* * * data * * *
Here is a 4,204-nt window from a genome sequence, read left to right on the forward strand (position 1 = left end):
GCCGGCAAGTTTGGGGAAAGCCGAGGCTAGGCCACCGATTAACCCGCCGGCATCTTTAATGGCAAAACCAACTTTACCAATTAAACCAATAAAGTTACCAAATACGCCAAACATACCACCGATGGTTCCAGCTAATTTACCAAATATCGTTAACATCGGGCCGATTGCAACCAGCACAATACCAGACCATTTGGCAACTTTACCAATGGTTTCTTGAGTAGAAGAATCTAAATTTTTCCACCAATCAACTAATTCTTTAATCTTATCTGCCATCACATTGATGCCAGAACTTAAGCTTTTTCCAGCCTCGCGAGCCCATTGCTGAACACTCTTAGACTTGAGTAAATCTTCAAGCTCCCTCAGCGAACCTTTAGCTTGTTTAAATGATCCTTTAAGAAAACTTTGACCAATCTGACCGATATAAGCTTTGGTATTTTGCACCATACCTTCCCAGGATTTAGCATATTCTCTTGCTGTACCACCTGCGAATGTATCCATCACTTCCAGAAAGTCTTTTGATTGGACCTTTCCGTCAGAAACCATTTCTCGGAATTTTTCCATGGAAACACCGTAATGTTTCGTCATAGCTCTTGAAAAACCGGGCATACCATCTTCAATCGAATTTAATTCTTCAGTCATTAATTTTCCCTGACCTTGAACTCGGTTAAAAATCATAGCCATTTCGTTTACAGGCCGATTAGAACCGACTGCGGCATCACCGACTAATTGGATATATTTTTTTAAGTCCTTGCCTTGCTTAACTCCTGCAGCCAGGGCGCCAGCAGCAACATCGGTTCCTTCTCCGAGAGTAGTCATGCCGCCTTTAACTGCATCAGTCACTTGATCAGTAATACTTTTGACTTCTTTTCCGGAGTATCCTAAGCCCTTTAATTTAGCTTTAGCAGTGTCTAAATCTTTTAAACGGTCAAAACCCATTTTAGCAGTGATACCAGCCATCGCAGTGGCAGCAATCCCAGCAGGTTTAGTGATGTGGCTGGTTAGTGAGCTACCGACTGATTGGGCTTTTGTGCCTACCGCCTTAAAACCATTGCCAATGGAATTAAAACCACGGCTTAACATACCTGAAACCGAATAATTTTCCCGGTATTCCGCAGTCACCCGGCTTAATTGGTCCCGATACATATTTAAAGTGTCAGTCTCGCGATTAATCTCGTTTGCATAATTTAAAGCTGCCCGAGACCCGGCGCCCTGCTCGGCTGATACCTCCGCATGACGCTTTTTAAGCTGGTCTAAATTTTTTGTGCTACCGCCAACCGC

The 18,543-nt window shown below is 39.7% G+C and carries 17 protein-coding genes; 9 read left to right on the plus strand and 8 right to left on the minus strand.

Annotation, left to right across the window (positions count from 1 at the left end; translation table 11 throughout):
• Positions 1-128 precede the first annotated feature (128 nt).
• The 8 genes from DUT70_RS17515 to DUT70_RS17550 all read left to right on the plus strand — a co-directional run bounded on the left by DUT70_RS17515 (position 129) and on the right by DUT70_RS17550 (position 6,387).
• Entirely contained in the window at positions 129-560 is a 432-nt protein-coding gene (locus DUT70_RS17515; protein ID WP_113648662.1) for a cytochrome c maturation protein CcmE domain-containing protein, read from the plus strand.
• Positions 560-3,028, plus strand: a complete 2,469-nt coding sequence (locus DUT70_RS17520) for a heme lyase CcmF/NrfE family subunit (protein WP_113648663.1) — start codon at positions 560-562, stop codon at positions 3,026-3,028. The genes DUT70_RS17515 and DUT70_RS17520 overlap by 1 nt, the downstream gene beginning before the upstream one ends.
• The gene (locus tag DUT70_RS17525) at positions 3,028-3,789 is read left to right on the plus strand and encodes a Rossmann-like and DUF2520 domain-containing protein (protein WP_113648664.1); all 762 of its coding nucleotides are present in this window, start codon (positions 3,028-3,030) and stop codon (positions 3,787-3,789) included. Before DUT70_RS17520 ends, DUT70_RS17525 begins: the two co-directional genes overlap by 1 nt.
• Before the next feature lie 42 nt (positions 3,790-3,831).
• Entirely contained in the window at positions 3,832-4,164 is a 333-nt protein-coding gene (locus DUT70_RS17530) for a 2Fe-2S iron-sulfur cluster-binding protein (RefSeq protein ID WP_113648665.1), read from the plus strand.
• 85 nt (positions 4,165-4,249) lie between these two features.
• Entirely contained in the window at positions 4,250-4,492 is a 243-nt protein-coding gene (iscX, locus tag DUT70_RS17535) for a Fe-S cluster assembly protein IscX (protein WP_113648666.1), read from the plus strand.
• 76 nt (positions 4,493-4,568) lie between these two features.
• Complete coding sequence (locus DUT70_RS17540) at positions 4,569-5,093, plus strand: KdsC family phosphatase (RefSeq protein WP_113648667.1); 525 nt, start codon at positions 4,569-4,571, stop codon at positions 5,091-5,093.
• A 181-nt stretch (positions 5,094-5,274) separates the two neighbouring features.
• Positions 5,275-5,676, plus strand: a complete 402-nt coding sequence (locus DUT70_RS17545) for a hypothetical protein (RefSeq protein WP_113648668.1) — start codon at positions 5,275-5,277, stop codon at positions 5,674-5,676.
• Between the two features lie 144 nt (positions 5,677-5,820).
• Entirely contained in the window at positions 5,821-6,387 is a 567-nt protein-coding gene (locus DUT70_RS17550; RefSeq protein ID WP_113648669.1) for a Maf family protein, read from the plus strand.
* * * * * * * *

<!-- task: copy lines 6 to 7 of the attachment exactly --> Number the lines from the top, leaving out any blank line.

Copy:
• The 8 genes from DUT70_RS17515 to DUT70_RS17550 all read left to right on the plus strand — a co-directional run bounded on the left by DUT70_RS17515 (position 129) and on the right by DUT70_RS17550 (position 6,387).
• Entirely contained in the window at positions 129-560 is a 432-nt protein-coding gene (locus DUT70_RS17515; protein ID WP_113648662.1) for a cytochrome c maturation protein CcmE domain-containing protein, read from the plus strand.